BOSTON (CBS) — “No more hurting people. Peace.” His doe eyes are piercing in the now famous photograph of little Martin Richard holding a handmade sign in his third grade classroom at the Neighborhood Charter House School.
The heartbreaking image would become the face of everything unfair about the Boston Marathon bombings. He was innocent.
The youngest victim of the Boston Marathon bombings, Martin Richard, 8, of Dorchester, was watching the runners cross the finish line with his mother Denise, father Bill, sister Jane and brother Henry. His sister Jane lost a leg in the bombing and his mother sustained a traumatic head injury and lost sight in one of her eyes. His father received burns and shrapnel wounds to his legs. Henry was not injured.
Well-known as community activists in Dorchester, news that Martin was one of the victims seemed an especially cruel reality. The bombing had claimed one of Boston’s children.
Martin’s father Bill Richard released a statement the day after the bombing, saying:
“My dear son Martin has died from injuries sustained in the attack on Boston. My wife and daughter are both recovering from serious injuries. We thank our family and friends, those we know and those we have never met, for their thoughts and prayers. I ask that you continue to pray for my family as we remember Martin. We also ask for your patience and for privacy as we work to simultaneously grieve and recover. Thank you.”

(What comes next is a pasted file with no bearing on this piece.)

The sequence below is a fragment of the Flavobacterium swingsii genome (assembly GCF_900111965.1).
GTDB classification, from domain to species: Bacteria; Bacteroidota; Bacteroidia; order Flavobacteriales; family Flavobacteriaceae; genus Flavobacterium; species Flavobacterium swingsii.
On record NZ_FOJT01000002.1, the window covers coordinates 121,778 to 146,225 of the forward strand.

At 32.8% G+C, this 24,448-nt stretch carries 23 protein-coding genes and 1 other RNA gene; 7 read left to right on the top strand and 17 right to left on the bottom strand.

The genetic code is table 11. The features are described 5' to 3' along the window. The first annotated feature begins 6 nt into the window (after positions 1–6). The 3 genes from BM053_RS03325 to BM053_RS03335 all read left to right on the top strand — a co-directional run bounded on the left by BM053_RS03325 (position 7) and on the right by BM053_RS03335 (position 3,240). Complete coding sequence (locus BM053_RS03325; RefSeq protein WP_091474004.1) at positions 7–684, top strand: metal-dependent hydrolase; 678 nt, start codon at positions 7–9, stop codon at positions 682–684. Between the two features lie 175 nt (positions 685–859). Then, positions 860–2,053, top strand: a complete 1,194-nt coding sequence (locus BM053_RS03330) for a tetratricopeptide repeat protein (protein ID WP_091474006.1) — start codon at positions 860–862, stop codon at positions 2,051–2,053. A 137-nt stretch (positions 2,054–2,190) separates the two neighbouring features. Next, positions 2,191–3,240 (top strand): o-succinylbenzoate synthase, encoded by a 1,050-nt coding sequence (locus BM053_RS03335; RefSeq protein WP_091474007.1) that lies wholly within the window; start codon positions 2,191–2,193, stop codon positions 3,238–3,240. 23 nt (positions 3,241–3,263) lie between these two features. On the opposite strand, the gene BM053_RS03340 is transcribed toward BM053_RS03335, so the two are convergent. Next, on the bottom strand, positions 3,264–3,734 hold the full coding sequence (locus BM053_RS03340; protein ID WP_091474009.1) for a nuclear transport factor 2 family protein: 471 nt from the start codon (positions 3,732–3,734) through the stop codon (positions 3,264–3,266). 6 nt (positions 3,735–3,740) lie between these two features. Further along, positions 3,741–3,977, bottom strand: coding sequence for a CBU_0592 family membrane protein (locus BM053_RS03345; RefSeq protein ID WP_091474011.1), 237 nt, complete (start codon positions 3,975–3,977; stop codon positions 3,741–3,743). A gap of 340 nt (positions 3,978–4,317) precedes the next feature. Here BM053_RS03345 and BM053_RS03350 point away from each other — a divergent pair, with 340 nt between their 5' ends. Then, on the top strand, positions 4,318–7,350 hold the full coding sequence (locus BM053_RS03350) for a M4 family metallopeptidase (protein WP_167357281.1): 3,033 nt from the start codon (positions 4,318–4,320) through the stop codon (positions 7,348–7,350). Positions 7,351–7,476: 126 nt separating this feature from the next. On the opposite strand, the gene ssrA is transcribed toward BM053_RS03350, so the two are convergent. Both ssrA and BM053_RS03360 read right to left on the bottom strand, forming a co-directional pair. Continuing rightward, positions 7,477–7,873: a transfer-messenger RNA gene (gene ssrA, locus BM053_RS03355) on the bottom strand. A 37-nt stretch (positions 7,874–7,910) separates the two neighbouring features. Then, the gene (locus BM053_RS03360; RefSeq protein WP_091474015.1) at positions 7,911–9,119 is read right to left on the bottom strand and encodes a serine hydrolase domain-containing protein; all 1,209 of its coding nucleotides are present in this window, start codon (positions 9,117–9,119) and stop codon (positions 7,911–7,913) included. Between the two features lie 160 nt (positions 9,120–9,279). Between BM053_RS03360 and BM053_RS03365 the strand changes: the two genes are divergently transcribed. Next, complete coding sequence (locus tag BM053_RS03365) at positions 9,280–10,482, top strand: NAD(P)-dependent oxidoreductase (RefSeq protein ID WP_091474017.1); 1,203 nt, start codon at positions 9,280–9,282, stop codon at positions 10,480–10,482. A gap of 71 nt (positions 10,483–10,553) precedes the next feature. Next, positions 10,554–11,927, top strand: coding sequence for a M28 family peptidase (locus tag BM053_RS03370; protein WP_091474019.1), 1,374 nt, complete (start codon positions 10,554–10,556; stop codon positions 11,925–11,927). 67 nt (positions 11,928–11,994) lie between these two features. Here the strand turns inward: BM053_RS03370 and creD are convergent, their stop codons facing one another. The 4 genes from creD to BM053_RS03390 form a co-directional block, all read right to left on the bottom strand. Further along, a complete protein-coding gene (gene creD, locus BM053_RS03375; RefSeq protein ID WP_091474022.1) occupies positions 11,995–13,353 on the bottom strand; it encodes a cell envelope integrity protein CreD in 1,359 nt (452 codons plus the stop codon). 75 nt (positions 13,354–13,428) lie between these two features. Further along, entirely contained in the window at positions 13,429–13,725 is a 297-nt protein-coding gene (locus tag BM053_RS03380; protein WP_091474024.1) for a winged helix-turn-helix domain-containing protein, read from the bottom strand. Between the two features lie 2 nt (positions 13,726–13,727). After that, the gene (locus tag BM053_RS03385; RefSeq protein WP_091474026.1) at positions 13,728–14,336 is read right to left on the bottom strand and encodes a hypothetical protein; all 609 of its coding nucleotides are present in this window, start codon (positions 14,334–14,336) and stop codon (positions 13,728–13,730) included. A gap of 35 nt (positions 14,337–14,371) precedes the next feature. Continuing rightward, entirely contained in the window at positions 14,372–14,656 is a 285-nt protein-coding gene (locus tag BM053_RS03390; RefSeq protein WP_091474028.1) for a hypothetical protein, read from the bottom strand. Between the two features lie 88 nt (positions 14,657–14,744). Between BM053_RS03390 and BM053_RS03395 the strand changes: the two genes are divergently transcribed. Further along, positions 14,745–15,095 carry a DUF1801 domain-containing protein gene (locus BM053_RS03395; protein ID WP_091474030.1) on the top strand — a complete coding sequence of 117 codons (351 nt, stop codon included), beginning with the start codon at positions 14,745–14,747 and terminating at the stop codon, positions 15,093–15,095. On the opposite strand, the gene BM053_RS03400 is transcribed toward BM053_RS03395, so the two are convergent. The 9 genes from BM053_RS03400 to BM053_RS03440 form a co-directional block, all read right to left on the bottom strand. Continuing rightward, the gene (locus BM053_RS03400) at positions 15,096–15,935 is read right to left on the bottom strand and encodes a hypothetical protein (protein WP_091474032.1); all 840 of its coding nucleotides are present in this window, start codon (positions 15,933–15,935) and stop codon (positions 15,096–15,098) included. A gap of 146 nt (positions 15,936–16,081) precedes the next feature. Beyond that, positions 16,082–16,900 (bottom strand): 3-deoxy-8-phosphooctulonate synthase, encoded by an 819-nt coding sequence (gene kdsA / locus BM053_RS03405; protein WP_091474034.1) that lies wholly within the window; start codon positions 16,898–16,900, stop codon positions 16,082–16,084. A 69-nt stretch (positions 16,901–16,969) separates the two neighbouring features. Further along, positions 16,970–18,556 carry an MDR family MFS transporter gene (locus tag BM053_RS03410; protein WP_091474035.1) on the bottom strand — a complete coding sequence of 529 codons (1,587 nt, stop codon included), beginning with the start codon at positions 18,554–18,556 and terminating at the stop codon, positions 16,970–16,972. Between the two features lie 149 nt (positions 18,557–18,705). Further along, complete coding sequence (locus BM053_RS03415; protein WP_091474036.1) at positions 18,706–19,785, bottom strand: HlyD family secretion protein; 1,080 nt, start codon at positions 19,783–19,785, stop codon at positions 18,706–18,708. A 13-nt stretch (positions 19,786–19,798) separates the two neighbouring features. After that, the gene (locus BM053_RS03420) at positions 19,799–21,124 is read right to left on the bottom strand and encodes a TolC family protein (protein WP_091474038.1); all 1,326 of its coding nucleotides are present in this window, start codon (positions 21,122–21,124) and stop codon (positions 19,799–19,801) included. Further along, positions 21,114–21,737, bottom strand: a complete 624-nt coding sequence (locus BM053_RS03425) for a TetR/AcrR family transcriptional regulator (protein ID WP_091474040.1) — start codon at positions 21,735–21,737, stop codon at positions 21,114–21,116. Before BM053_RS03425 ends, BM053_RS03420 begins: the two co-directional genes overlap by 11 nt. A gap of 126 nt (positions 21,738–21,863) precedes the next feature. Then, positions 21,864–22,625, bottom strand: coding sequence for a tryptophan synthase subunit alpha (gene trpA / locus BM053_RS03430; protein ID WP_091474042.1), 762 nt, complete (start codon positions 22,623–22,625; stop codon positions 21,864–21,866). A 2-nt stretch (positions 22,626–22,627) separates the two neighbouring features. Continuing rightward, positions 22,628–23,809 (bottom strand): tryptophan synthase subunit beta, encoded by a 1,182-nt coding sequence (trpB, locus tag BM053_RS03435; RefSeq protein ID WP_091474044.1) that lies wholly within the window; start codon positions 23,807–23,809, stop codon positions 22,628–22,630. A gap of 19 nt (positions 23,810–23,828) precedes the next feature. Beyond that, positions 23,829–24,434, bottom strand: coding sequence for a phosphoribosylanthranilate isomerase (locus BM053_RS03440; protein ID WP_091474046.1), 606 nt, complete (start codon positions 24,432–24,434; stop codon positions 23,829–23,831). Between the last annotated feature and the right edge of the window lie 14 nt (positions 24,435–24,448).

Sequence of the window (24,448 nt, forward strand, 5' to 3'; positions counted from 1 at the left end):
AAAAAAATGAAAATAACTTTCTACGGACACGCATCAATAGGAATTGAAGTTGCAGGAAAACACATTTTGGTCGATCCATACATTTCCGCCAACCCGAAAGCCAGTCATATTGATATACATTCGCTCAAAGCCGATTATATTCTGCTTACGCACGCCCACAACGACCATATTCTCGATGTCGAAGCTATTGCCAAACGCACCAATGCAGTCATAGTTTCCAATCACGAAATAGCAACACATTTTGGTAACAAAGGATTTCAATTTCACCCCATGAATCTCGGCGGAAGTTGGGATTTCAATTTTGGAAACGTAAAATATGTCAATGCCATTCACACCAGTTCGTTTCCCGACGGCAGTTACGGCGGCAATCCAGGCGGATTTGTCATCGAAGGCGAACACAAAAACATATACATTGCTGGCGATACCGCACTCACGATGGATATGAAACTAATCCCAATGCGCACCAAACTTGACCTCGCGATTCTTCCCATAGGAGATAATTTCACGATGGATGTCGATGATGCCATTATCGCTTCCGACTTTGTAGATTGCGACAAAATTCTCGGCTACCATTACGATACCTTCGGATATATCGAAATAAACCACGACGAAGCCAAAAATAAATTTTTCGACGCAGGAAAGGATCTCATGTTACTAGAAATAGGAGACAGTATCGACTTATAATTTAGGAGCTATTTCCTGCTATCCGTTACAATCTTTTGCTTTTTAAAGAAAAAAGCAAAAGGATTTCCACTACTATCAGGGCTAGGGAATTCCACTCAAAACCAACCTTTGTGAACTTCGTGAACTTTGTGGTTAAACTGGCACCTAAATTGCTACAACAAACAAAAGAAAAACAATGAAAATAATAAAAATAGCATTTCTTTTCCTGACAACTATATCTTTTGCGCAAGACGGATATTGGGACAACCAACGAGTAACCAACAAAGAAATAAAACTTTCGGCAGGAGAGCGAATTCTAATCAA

Hundreds turned out for a vigil for Martin and the Richard family in Dorchester. More tributes poured out from sports teams, individual players and Boston rivals. All wanted to pay their respects to the youngest victim, an avid Boston sports fan.
“Our prayers are with the Richard family of Dorchester — to Denise and their young daughter, Jane, as they fight to recover. And our hearts are broken for 8-year-old Martin — with his big smile and bright eyes. His last hours were as perfect as an 8-year-old boy could hope for — with his family, eating ice cream at a sporting event. And we’re left with two enduring images of this little boy — forever smiling for his beloved Bruins, and forever expressing a wish he made on a blue poster board: “No more hurting people. Peace,” President Obama said of Richard after the attacks.
Today, the family continues to recover.
A charity team will run this year in memory of Martin Richard. The family hopes the money raised through the “MR8” Foundation can be used to “pay it forward,” for all the love and support they have been given over the year and to spread Martin’s message: ‘No more hurting people. Peace.”
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